Journal of Medicine and Philosophy 35 (3):223-241 (2010)

Ana S. Iltis
Wake Forest University
Traditionally, people were recognized as being dead using cardio-respiratory criteria: individuals who had permanently stopped breathing and whose heart had permanently stopped beating were dead. Technological developments in the middle of the twentieth century and the advent of the intensive care unit made it possible to sustain cardio-respiratory and other functions in patients with severe brain injury who previously would have lost such functions permanently shortly after sustaining a brain injury. What could and should physicians caring for such patients do? Significant advances in human organ transplantation also played direct and indirect roles in discussions regarding the care of such patients. Because successful transplantation requires that organs be removed from cadavers shortly after death to avoid organ damage due to loss of oxygen, there has been keen interest in knowing precisely when people are dead so that organs could be removed. Criteria for declaring death using neurological criteria developed, and today a whole brain definition of death is widely used and recognized by all 50 states in the United States as an acceptable way to determine death. We explore the ongoing debate over definitions of death, particularly over brain death or death determined using neurological criteria, and the relationship between definitions of death and organ transplantation
Keywords No keywords specified (fix it)
Categories (categorize this paper)
DOI 10.1093/jmp/jhq017
Edit this record
Mark as duplicate
Export citation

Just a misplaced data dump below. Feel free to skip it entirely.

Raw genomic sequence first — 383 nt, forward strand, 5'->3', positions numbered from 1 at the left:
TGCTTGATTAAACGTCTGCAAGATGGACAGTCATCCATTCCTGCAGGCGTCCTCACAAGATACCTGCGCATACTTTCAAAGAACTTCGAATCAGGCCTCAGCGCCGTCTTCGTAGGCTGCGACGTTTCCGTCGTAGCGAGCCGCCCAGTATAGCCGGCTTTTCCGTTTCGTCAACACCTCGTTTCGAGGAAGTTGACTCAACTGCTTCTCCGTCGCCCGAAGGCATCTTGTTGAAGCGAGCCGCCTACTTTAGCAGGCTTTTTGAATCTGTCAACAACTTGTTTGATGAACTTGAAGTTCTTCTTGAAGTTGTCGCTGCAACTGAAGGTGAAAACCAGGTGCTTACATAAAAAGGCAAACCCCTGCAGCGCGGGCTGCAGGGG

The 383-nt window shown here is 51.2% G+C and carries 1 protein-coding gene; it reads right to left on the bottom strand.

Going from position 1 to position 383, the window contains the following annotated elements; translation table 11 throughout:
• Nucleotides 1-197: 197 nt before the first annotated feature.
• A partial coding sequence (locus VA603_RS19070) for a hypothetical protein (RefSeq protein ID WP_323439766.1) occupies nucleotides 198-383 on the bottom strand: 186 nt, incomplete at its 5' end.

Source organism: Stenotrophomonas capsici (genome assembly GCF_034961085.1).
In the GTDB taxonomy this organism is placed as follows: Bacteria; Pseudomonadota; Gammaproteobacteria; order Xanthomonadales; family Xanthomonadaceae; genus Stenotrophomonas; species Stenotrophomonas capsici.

Find it on Scholar
Request removal from index
Revision history

Download options

PhilArchive copy

Upload a copy of this paper     Check publisher's policy     Papers currently archived: 71,231
Through your library

References found in this work BETA

Brain Death - Too Flawed to Endure, Too Ingrained to Abandon.Robert D. Truog - 2007 - Journal of Law, Medicine and Ethics 35 (2):273-281.
The Dead Donor Rule: Can It Withstand Critical Scrutiny?F. G. Miller, R. D. Truog & D. W. Brock - 2010 - Journal of Medicine and Philosophy 35 (3):299-312.

View all 27 references / Add more references

Citations of this work BETA

The Case for Kidney Donation Before End-of-Life Care.Paul E. Morrissey - 2012 - American Journal of Bioethics 12 (6):1-8.
Conceptual Clarity in Clinical Bioethical Analysis.J. Clint Parker - 2020 - Journal of Medicine and Philosophy 45 (1):1-15.
Building Norms for Organ Donation in China: Pitfalls and Challenges.Ana S. Iltis - 2019 - Journal of Medicine and Philosophy 44 (5):640-662.

View all 7 citations / Add more citations

Similar books and articles


Added to PP index

Total views
32 ( #358,694 of 2,518,147 )

Recent downloads (6 months)
1 ( #408,577 of 2,518,147 )

How can I increase my downloads?


My notes